Tysons Tunnel Buried, Again
Friday, June 1, 2007
The federal agency responsible for reviewing the proposed Metro extension to Dulles International Airport will not reconsider placing the elevated segment through Tysons Corner underground, officials said yesterday.
The decision by the Federal Transit Administration (FTA) is the latest setback for a coalition of Northern Virginia businesses and residents that has mounted an aggressive campaign to have the $2.7 billion first phase of the project redesigned, asserting that a tunnel would help Tysons' evolution into a more mature, pedestrian-friendly urban center.
TysonsTunnel.org, heavily bankrolled by the West Group, a major Tysons landowner, petitioned the FTA on March 26, asking the agency to reopen its environmental review of the project and require competitive bidding.
But the FTA, which is evaluating the rail extension as designed to see if it qualifies for a $900 million grant, denied the petition. In a May 23 letter made public yesterday, the agency cited legal and engineering reasons. The tunnel, deputy chief counsel Scott A. Biehl said, was an issue to be decided at the state and local level. The same was true for the question of competitive bidding. The current construction contract is the product of the state's negotiation with a single private construction consortium headed by Bechtel.
The agency also found that there was no need to revisit the environmental review because the impact of a tunnel was adequately covered by the current study. While the design commissioned by Tysons advocates features new tunnel boring technology, the federal agency found that it raised no new significant environmental issues.
The agency's decision was accompanied by the latest in what has become a pallet-sized collection of engineering studies weighing the tunnel and above-ground options. The new report, commissioned by the FTA and conducted by the construction consulting firm Hill International, confirmed the findings of a state-sponsored study, which concluded that a tunnel, while technically feasible, posed technical unknowns that could prolong construction and make it more expensive.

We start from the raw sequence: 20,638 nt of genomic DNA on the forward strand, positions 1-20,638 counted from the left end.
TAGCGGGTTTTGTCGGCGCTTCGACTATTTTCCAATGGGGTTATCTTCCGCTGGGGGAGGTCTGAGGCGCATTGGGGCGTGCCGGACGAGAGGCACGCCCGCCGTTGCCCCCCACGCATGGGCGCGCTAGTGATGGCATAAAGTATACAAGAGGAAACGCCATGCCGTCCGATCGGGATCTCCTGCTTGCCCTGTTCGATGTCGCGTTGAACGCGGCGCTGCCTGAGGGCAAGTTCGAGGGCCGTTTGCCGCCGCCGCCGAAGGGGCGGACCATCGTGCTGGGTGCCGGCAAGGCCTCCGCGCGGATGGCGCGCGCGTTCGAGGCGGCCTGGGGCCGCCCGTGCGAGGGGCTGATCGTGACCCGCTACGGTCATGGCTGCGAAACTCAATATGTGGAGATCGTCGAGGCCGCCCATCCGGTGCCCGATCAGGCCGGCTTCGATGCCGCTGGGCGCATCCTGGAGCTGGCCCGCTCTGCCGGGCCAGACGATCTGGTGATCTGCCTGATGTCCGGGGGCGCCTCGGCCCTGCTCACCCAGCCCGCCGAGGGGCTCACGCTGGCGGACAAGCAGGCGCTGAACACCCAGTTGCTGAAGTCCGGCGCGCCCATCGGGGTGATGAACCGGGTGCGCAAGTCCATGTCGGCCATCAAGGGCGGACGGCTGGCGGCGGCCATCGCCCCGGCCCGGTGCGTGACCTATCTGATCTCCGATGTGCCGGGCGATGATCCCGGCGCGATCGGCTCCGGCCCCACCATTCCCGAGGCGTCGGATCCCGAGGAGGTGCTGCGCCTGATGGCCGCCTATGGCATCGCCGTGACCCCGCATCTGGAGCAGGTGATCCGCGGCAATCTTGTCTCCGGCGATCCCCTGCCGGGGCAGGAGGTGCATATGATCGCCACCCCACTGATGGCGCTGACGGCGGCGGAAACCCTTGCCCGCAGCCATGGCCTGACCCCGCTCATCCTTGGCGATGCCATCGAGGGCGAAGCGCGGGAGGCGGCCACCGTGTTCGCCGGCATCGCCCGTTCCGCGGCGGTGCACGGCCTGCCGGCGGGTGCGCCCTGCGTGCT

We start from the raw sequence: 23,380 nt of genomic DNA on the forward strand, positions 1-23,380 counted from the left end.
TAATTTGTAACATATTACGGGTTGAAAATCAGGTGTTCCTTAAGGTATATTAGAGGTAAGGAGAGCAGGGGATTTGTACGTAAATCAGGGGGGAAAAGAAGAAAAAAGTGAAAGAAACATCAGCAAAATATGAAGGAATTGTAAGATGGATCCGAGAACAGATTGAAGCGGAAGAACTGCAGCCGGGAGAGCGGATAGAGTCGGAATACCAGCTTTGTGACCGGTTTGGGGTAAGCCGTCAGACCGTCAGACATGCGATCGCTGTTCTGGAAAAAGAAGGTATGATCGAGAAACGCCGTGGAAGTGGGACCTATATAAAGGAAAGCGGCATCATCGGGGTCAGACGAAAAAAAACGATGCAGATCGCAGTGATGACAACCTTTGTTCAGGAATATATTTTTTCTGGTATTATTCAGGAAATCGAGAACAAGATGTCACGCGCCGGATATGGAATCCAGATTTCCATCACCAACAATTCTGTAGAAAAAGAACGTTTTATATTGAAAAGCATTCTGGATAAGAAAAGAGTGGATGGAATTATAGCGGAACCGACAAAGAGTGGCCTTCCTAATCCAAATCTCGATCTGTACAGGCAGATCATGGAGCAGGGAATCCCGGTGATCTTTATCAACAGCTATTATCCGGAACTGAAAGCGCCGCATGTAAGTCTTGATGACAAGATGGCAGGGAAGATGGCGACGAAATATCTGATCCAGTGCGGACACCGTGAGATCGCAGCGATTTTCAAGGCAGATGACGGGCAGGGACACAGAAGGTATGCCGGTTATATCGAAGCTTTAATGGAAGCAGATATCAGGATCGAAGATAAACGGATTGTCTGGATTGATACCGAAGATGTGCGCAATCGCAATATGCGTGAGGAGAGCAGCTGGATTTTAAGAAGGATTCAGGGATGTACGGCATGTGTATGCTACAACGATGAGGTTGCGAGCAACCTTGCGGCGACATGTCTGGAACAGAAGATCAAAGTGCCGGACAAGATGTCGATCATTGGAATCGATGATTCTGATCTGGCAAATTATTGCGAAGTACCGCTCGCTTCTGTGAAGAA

That study, by the firm Carter & Burgess, followed two other reports, one a proposed design from engineers retained by TysonsTunnel.org and the other an analysis by the American Society of Civil Engineers, which said a tunnel was likely to cost more and take longer to build, but would aid Tysons' transformation into a bona fide urban center.
Hill International said that there had been insufficient analysis of the soil conditions at Tysons. The available evidence showed "mixed face" soil, which is weaker than bedrock and could cause sinkholes that would delay construction and add tens of millions of dollars to the cost.
Overall, Hill concluded, the tunnel option would cost $875 million, compared with $577 million for the elevated design.
Scott A. Monett, president of TysonsTunnel.org, said the FTA's decision was disappointing but not unexpected.
He did express dismay that agency officials did not contact the Tysons Tunnel engineering team or potential contractors and relied entirely upon the Carter & Burgess report, which itself was produced without consultation with tunnel engineers or contractors.
"Garbage in, garbage out," Monett said.
Fairfax County Board of Supervisors Chairman Gerald E. Connolly (D), who will preside over a public briefing on the project Monday, said it was "a little disingenuous" of the FTA to merely claim that the design issue was a state and local matter. He said the agency made it clear last fall that Virginia was free to reopen the project, but that it stood in serious jeopardy of losing the $900 million grant and going "to the back of the line" in competition with other localities for federal dollars.
The board is scheduled to vote June 18 on the county's share of the funding for the extension, even though a key FTA analysis of the financial and engineering risks won't be available by then.
Connolly said no decision had been made about rescheduling the vote.